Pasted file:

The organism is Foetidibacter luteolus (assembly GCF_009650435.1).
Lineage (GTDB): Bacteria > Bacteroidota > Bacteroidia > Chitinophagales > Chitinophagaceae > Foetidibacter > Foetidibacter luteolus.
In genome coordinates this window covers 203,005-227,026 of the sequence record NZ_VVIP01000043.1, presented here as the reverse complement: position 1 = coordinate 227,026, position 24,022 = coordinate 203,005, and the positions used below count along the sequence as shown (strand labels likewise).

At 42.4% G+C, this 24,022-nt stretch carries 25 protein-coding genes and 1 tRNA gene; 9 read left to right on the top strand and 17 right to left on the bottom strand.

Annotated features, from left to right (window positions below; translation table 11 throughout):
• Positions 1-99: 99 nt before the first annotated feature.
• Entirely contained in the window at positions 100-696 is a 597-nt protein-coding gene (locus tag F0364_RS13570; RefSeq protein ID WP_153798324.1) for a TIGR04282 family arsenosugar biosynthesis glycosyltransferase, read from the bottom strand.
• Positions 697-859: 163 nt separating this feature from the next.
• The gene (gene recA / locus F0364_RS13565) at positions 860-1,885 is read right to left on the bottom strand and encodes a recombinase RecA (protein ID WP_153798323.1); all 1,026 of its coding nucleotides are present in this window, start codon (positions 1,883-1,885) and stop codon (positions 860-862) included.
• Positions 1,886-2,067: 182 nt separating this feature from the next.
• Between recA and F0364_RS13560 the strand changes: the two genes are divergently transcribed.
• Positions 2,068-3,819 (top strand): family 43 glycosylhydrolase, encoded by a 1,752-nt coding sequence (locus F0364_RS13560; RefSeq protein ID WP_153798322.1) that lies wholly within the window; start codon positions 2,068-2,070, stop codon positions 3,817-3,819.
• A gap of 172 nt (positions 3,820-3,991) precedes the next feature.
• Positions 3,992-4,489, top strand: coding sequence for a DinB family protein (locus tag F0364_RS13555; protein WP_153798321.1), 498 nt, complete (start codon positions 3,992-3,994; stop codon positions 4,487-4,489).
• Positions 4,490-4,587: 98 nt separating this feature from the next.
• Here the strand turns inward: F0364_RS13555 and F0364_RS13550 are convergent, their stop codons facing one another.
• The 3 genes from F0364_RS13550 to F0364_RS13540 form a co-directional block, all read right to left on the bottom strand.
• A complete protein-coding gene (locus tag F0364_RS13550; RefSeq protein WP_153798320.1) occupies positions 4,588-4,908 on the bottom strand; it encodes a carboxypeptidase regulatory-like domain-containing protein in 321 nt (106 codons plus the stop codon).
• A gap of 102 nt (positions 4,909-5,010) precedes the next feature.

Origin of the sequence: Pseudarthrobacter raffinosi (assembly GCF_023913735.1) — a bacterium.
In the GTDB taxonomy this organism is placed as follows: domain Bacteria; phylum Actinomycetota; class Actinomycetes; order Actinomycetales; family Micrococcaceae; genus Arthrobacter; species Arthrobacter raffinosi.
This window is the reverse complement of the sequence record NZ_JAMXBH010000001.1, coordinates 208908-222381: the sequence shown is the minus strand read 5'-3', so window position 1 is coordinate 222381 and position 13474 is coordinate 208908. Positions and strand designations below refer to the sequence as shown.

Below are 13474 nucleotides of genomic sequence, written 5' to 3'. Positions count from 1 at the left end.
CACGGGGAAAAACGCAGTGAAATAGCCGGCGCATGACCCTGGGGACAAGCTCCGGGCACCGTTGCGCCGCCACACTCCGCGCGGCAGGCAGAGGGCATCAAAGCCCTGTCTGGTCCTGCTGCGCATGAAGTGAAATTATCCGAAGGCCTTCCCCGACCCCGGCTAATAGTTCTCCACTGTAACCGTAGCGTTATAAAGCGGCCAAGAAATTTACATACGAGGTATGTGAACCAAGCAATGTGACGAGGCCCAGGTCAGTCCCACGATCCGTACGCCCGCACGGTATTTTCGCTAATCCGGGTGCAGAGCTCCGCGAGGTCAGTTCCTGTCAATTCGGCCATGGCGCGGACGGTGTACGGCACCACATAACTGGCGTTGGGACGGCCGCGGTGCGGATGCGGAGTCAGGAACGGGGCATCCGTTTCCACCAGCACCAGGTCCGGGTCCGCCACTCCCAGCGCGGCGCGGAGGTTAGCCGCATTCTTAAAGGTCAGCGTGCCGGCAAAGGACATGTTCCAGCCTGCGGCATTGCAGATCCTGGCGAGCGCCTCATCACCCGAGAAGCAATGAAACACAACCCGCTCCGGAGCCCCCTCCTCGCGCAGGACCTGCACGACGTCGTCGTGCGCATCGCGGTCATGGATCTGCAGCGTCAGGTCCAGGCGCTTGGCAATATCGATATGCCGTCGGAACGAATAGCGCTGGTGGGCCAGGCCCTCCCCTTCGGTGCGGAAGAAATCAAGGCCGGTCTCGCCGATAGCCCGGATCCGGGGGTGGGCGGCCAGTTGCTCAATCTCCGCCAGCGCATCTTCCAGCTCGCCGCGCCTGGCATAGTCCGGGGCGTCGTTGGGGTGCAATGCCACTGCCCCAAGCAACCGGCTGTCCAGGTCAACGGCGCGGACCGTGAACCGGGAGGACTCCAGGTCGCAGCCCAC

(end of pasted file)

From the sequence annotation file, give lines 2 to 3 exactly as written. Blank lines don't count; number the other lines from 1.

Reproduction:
Lineage (GTDB): Bacteria > Bacteroidota > Bacteroidia > Chitinophagales > Chitinophagaceae > Foetidibacter > Foetidibacter luteolus.
In genome coordinates this window covers 203,005-227,026 of the sequence record NZ_VVIP01000043.1, presented here as the reverse complement: position 1 = coordinate 227,026, position 24,022 = coordinate 203,005, and the positions used below count along the sequence as shown (strand labels likewise).